Tartine Basic Country Loaf: Try #1
At 8 a.m. I began mixing the dough for my first Tartine Basic Country Loaf. Well, you could say that I had been mixing it for going on two weeks, since it took that long to get my starter into shape. Now, with just flour and water and patience (and a bit of salt), I was going to make bread.
There was much measuring of flour and water (weight and temperature!). My nurtured starter proved itself ready for the task at hand. Much stirring and folding and folding and folding (every half hour, for most of the morning). And shaping and resting and rising and then…
After all that work and what I thought was a careful flouring of the towel lining my rising bowl (I’ve done the no-knead bread dance more than once), the dough napped for four hours and adhered itself firmly to the material in the process. So there I was, poised over a 500 degree dutch oven with an entire day of careful work flashing through my mind and a teardrop of dough stuck to a towel in my hands. In just the 3 seconds it took to flip the dough over, I thought all was lost. Foul language was used.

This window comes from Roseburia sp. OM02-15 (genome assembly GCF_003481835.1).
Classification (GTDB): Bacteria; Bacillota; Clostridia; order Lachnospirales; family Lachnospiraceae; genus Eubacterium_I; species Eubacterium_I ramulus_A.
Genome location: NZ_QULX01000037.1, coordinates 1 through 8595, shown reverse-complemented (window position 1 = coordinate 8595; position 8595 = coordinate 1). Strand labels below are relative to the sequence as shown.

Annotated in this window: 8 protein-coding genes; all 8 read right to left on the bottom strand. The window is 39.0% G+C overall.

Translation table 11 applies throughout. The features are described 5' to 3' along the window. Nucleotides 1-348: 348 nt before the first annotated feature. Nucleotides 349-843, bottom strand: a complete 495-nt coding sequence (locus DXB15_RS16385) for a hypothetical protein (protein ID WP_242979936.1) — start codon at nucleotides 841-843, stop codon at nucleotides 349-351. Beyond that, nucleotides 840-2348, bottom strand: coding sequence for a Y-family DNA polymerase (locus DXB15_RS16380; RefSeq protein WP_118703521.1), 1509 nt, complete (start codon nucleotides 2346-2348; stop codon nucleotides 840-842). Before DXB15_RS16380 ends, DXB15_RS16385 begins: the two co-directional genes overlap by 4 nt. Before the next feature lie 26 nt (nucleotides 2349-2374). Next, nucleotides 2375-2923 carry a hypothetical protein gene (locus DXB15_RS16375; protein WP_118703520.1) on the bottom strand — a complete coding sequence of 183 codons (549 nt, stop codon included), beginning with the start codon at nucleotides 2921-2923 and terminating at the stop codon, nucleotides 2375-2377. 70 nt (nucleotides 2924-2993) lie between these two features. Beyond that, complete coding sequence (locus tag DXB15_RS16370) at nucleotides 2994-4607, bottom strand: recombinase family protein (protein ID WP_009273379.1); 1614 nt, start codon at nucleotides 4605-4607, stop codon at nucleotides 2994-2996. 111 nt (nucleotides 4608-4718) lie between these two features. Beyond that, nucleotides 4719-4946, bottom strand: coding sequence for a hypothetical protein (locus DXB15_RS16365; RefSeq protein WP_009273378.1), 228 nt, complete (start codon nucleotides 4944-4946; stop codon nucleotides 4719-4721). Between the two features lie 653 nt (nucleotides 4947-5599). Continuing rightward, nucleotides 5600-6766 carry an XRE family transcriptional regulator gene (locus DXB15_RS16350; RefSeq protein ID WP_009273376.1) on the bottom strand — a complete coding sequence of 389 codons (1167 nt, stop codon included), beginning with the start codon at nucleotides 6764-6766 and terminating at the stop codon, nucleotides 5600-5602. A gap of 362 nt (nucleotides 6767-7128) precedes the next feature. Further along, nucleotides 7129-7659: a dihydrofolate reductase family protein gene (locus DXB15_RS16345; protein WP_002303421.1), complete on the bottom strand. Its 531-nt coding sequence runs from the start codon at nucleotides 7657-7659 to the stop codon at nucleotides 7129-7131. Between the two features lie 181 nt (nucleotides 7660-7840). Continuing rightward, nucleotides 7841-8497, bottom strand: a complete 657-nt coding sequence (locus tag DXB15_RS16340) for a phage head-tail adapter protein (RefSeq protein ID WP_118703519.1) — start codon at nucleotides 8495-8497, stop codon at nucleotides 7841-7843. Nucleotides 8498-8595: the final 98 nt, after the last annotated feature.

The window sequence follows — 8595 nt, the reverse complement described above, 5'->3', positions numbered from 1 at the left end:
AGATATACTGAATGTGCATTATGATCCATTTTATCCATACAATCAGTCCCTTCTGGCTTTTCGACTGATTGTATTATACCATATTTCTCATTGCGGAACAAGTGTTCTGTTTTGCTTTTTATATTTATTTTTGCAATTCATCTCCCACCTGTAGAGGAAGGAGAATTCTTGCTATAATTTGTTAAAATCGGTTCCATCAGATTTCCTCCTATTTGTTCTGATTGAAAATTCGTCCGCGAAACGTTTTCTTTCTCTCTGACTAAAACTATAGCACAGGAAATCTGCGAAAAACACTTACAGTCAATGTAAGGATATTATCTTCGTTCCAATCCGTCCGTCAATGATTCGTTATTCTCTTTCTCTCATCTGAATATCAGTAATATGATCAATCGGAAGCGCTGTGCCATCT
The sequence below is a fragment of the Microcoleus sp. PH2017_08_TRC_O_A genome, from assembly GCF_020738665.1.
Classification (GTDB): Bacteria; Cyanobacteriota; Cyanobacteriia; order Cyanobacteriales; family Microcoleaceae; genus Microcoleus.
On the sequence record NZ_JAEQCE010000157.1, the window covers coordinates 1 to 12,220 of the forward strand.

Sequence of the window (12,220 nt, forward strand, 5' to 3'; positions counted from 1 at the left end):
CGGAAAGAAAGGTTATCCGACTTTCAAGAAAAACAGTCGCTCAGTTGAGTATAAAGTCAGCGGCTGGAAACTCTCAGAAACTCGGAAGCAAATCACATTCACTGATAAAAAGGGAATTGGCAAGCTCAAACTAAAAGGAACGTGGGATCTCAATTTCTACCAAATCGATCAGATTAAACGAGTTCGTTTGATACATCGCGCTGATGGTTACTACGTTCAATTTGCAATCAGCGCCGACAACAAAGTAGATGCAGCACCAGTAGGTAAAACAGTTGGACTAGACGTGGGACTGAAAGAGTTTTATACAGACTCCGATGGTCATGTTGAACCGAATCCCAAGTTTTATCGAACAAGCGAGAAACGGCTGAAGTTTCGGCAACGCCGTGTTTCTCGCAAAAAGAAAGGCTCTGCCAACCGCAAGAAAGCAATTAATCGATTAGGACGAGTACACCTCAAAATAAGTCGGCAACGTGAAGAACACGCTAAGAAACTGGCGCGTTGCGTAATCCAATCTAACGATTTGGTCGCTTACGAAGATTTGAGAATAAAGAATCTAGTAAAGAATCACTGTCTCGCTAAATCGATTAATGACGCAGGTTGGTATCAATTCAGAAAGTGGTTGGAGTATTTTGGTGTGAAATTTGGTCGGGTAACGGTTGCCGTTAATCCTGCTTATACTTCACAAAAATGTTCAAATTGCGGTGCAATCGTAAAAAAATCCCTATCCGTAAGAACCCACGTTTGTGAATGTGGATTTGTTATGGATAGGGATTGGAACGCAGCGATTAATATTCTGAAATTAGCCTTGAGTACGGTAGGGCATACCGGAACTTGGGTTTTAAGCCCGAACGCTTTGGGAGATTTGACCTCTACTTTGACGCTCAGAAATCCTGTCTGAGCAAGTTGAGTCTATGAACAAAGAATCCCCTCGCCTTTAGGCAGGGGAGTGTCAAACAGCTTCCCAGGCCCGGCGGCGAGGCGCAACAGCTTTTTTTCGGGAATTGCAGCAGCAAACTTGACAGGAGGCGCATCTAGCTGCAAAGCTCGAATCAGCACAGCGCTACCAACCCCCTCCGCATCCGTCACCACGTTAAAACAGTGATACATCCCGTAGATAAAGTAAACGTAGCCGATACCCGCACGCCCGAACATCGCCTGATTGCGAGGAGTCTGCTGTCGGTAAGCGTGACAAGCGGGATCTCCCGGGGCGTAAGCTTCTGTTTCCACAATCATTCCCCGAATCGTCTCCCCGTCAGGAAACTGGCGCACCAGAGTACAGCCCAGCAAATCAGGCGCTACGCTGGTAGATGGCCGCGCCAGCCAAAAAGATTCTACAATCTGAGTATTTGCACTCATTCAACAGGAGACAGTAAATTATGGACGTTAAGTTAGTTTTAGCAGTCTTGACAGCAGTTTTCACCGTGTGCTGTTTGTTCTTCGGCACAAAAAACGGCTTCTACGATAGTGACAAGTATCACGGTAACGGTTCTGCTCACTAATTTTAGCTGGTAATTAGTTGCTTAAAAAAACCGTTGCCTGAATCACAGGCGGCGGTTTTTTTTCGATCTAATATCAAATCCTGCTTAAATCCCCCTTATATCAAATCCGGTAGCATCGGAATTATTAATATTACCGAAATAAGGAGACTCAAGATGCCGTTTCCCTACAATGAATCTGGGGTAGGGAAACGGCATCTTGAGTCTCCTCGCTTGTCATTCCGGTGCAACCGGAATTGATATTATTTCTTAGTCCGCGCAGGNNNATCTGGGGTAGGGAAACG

In the end, however, the bread forgave me this error, even if it did trade the attractive baker’s slashings for a surface more, um, rustic. Slicing into the first loaf, the crust was flaky and crisp, the inside boasting huge holes, a chewy texture, and a slight but extremely addictive sour note. I pronounced it excellent and made some cream of tomato soup to go with it on this chilly night.
You can check out the photographic play-by-play here. I need a rest, but then I am totally giving this one another run.
UPDATE: Try #3
Okay, I think I’m getting a handle on this process now. And even though it takes time, I like the work of the tasks involved. And it seems especially worth the investment when it comes out of the oven all golden and crackling.